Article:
Bush: proposal on Refineries to increase domestic energy production

President Bush Wednesday will propose new steps to increase domestic energy production, including incentives that could result in construction of nuclear-power plants and building oil refineries on abandoned military bases.

Details of Bush's proposals were outlined in a conference call with reporters Tuesday night by three administration officials with direct knowledge of a speech Bush will deliver today to a Small Business Administration conference. The White House refused to allow the officials to be identified because it's common practice for such sessions to be conducted anonymously, reports the USA Today.

According to Reuters, in a speech, Bush will also propose giving federal regulators the lead authority to decide where to locate terminals for processing imported &to=http:// english.pravda.ru/main/18/89/356/13380_gas.html ' target=_blank>natural gas. States have increasingly been taking the lead on this issue.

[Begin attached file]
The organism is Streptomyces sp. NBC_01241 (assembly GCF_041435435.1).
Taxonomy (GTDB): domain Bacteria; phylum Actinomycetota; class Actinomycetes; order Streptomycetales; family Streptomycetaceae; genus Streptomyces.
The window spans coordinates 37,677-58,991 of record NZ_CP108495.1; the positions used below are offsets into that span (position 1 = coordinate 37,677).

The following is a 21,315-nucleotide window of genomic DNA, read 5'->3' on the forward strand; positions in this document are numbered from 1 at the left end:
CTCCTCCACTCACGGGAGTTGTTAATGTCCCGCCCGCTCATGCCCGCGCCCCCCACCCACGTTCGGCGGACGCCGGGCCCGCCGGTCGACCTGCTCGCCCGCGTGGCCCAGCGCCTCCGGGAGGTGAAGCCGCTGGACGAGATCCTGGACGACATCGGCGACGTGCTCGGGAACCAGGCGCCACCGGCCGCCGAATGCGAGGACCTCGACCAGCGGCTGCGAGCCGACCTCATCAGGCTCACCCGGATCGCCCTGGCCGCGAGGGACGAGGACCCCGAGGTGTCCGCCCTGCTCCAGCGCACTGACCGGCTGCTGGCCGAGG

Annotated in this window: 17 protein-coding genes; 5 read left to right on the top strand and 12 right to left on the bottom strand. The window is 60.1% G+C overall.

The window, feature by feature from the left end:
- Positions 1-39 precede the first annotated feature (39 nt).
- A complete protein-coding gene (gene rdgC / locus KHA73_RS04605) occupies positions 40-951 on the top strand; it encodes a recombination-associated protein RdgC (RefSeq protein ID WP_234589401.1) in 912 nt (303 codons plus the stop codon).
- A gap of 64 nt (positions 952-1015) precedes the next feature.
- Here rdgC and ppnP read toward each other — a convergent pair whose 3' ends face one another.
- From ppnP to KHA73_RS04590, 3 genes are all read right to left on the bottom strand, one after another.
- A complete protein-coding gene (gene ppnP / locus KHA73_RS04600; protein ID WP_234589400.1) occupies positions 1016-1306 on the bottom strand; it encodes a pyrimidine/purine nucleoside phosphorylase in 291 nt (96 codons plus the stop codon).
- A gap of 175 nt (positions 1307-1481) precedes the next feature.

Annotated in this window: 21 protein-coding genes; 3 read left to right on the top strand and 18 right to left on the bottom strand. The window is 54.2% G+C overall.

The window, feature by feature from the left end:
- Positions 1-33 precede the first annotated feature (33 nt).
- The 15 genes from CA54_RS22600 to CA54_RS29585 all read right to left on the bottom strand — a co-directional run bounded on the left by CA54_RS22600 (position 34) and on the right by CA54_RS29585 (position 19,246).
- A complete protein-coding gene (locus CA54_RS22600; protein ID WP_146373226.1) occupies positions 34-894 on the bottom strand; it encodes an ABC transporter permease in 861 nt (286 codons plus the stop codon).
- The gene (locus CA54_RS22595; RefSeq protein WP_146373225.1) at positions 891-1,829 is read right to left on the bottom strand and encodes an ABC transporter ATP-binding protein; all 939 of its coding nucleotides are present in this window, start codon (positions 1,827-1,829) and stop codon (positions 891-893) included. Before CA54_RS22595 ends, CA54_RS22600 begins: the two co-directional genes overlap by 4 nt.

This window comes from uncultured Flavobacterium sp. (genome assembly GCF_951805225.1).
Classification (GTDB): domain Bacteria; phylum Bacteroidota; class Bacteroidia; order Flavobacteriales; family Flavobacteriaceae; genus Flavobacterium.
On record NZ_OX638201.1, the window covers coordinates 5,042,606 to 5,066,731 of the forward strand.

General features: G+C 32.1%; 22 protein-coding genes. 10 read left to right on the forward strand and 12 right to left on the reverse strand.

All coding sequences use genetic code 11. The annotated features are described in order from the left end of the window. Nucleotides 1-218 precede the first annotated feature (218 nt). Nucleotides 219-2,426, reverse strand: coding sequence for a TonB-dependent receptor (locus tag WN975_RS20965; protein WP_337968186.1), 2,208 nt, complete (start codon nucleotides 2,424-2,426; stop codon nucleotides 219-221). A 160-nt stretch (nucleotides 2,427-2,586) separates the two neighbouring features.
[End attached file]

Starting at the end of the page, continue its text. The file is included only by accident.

And the president will propose adding vehicles that use clean-burning diesel fuel to the list of automobiles eligible for $2.5 billion in tax credits over 10 years to encourage further use of this technology. Other eligible vehicles are hybrids powered by gasoline and electricity and fuel-cell vehicles.

Bush met Saudi Crown &to=http:// english.pravda.ru/usa/2002/02/28/26692.html ' target=_blank>Prince Abdullah at his Texas ranch on Monday but reached no agreement that would lower gasoline prices in the near term.

Energy legislation is moving on Capitol Hill. The House of Representatives has passed a version, while the Senate will begin debate next month. Administration officials want to work with congressional leaders to include Bush's proposals. Speaking to small business leaders on Wednesday, Bush will call on federal agencies to encourage construction of new oil refineries at the sites of former military bases closed in recent years.

The agencies would work with states, local communities and potential investors to encourage the use of the sites, the administration officials said.

The lack of adequate refining capacity is frequently cited by experts as one reason why &to=http:// english.pravda.ru/economics/2002/08/09/34207.html ' target=_blank>gasoline prices have surged dramatically in recent years. No new refineries have been built in recent years even though the demand for gasoline has risen.

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